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Build your organization’s vision with stakeholders, not by yourself

“If I continue to believe as I have always believed, I will continue to think as I have always thought.  If I continue to think as I have always thought, I will continue to act as I have always acted.  If I continue to act as I have always acted, I will continue to get what I have always gotten.” – Unknown

Powerful words that equate to a simple formula:

Beliefs drive thoughts. Thoughts drive actions. Actions drive results.

A couple of weeks ago, I had the opportunity to lay out a future vision for the Goizueta Business School.

The vision was not concocted in my own head, but was born from scores of conversations, small group meetings, focus groups, and faculty/staff retreats where I simply asked the question:

“What results do you want to create for our school?”

It’s not an easy question for any organization to wrestle with, but it is perhaps the most important one a leader can ask. If we do not have a vision for the future then, frankly, we have no future.

This stark reality plays out in one of two ways.

On the one hand, organizational apathy can set in and employees and stakeholders develop a blasé attitude about the school and have little emotional investment in it. In this case, few people are motivated to achieve any results, much less desirable ones.

On the other hand, you may end up with a set of energized renegades who work enthusiastically toward their personal end goals. In this case there is nothing to unify what could be very good work. Ultimately their efforts are more self-serving than organizationally enhancing. Energy becomes diffused rather than channeled in a common direction for the benefit of the school or organization.

For many leaders, the purpose of a vision is to inspire stakeholders toward a common (and better) future self. Getting them involved in the creation of that vision is an all-important first step.

It’s worth the time to bring people together for candid conversations about the future and to truly understand what matters to them and, as important, to understand fears about the future that makes the status quo so compelling. During this process, the leader has to be prepared for difficult conversations, disagreements, and skepticism as he or she drives toward identifying the golden nuggets that resonates with a critical mass of people.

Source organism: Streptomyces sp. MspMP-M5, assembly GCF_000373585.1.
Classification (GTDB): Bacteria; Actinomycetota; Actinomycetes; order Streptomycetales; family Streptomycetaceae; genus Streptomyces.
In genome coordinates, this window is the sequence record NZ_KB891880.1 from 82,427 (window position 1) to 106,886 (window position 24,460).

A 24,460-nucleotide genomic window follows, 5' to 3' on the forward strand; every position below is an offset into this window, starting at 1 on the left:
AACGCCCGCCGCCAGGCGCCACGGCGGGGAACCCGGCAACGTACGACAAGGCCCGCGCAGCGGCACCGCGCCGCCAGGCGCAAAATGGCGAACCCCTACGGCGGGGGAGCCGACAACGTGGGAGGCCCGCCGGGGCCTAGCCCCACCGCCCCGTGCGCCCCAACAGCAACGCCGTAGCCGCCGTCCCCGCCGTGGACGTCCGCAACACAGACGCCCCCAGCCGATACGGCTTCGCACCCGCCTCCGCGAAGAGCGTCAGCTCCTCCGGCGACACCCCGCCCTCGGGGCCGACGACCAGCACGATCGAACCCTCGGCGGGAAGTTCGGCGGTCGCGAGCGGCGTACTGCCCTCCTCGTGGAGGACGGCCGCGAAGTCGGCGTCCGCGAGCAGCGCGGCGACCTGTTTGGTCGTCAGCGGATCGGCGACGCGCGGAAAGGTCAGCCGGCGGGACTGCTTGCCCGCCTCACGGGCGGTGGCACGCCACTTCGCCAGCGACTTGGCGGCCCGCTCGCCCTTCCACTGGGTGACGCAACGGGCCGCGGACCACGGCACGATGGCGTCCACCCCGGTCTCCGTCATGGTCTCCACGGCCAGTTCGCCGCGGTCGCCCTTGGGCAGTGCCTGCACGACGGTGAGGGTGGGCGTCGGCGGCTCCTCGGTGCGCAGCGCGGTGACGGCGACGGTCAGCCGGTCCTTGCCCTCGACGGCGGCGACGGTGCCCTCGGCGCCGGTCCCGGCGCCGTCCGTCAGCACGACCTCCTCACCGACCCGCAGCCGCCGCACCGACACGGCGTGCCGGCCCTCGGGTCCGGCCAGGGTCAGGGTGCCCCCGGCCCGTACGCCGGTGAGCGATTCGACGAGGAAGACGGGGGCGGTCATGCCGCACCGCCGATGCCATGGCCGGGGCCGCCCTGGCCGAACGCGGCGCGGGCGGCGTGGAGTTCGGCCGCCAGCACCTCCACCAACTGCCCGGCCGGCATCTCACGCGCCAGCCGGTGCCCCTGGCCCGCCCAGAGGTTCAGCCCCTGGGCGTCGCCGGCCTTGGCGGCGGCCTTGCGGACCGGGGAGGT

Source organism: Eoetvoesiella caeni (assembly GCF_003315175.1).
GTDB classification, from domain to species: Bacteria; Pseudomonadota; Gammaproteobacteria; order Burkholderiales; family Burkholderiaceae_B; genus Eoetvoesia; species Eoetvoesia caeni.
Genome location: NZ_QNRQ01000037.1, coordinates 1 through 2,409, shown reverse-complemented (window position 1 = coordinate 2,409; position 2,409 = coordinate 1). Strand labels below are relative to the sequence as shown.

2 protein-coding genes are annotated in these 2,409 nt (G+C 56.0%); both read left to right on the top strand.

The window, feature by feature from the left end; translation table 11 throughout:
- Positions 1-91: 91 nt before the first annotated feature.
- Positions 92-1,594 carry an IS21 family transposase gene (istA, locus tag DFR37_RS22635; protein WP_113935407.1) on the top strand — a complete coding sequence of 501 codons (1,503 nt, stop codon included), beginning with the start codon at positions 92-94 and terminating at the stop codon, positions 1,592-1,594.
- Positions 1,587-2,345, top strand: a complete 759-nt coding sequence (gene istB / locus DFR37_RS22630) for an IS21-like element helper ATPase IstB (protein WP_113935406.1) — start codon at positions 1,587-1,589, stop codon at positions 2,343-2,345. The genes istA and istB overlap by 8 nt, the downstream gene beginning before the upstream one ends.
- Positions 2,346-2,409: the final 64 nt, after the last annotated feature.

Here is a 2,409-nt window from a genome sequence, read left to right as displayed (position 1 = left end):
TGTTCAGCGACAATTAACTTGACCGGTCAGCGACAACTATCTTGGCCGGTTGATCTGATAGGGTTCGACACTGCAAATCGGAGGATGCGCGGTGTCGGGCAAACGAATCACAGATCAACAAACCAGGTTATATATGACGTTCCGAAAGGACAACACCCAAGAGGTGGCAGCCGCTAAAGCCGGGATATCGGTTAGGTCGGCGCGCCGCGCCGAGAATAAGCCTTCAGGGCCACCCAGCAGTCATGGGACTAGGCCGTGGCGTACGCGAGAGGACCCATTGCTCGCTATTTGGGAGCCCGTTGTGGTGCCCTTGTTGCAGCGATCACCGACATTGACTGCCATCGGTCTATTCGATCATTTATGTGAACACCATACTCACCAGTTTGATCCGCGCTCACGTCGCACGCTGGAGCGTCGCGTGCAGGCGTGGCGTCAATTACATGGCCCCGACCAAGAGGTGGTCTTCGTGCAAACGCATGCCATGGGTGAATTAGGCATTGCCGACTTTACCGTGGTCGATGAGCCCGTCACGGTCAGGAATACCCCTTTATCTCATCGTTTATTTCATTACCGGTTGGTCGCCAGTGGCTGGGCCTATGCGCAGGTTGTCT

Finally, the leader must provide feedback to stakeholders as to what he or she heard.

In my case, I used a community-wide town hall to communicate a vision of our school. The key points in that vision surfaced from the myriad of conversations I had with stakeholders in the weeks leading up to the town hall. By the time I reached the point of delivering this message nothing I said should have been a surprise. The twist, however, was in the framing of the message and a call-to-action, because, after all, we cannot achieve new results if we are unwilling to change our actions.

Change is never easy. In the physical world, Newton’s First Law of Motion reminds us an object at rest will remain at rest and an object in motion will stay in motion at the same speed and in the same direction until acted upon by an external force. The corollary in organizations is people and process will remain in a state of status quo until acted upon by a threat or opportunity.

An inspiring future vision and a call to action by a new leader can be a motivator for change. In other words, a compelling vision that is communicated well can propel an organization from a state of complacency to action. Or it can change the speed and direction of the organization’s current activity.

The good news is that change is within our control. We have levers we can pull to create a culture that ultimately drives success.

First, take stock of the environment and find ways to work in concert with it as opposed to in opposition to it. At Goizueta, we’re fortunate to be a part of a world-class research university and to be located in a dynamic city chock full of international and Fortune 500 firms. We can — and should — leverage this environment in meaningful and mutually-rewarding ways.

Second, we have a leadership legacy in Mr. Roberto Goizueta (our namesake) that instills integrity and values that withstand the test of time. We must operate consistent with those principles and, through our programming, strive to instill integrity in our students.

Third, we can create systems and processes that reinforce our desired results. Who we chose to bring in to the school, how we develop and reward them, and how we use technology to enables our strategic objectives are just a few examples of design choices that drive success.

When all three levers (environment, leadership and systems/processes) are aligned, we create a culture that fosters positive change and produces results.

I understand all too well calls to actions from leaders are often interpreted as more work added to people and departments who are already at (or over) capacity. But what a clearly-articulated vision can also do for the organization is provide a guidepost for what people and departments can stop doing because it no longer adds value aligned with the organization’s new direction.

A vision and corresponding call to action allows people the freedom to say no. They allow people the opportunity to focus efforts in concentrated ways which is how we work smarter, not harder.

I am humbled by the talent I am surrounded by in my colleagues at Goizueta and I am excited to work alongside them toward our future better self!

I hope your company can find the same success.

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